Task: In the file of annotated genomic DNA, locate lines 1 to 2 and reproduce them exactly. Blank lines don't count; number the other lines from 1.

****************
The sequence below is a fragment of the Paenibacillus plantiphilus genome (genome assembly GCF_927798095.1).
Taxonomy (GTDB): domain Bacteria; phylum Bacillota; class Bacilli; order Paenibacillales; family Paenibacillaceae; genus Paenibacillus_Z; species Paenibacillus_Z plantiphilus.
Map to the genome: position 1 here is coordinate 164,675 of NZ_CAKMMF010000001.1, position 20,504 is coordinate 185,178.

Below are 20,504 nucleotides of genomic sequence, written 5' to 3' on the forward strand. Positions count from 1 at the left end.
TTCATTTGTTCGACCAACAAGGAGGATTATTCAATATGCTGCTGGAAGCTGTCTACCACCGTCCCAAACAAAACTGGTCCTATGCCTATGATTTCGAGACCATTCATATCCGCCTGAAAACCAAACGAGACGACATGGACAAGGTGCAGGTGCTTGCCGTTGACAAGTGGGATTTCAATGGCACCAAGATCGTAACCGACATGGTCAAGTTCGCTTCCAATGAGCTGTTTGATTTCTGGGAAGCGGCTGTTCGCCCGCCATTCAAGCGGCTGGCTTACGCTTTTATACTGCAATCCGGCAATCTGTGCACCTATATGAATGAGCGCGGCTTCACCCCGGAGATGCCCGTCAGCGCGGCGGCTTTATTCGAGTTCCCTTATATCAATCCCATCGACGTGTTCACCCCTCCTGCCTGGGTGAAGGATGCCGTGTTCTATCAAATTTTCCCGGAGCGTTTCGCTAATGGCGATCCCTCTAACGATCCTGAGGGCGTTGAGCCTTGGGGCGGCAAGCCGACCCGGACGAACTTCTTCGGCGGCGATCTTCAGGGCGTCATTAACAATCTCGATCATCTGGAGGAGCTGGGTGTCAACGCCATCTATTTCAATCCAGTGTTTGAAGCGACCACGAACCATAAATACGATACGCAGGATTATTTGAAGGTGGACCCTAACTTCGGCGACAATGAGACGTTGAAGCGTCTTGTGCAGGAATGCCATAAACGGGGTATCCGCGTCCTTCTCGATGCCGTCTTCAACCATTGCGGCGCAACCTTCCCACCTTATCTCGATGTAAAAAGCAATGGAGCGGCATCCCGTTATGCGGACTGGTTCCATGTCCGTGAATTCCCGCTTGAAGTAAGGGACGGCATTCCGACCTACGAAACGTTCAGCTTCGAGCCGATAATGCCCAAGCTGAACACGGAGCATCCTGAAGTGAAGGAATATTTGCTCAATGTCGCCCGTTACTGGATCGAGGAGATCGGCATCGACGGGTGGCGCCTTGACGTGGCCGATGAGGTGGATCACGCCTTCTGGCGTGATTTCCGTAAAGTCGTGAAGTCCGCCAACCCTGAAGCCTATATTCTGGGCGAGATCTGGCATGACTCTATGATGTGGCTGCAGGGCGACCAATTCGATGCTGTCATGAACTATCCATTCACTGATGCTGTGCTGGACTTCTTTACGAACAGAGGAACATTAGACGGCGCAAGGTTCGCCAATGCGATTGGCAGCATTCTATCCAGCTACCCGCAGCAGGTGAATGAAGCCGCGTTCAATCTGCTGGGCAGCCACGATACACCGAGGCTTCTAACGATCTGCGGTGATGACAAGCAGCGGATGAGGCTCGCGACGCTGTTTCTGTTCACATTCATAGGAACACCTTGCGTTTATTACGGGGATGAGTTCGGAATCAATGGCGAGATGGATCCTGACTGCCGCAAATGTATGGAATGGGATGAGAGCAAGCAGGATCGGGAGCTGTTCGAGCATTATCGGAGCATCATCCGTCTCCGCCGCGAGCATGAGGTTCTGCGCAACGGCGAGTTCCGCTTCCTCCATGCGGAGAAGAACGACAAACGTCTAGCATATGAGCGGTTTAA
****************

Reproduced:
The sequence below is a fragment of the Paenibacillus plantiphilus genome (genome assembly GCF_927798095.1).
Taxonomy (GTDB): domain Bacteria; phylum Bacillota; class Bacilli; order Paenibacillales; family Paenibacillaceae; genus Paenibacillus_Z; species Paenibacillus_Z plantiphilus.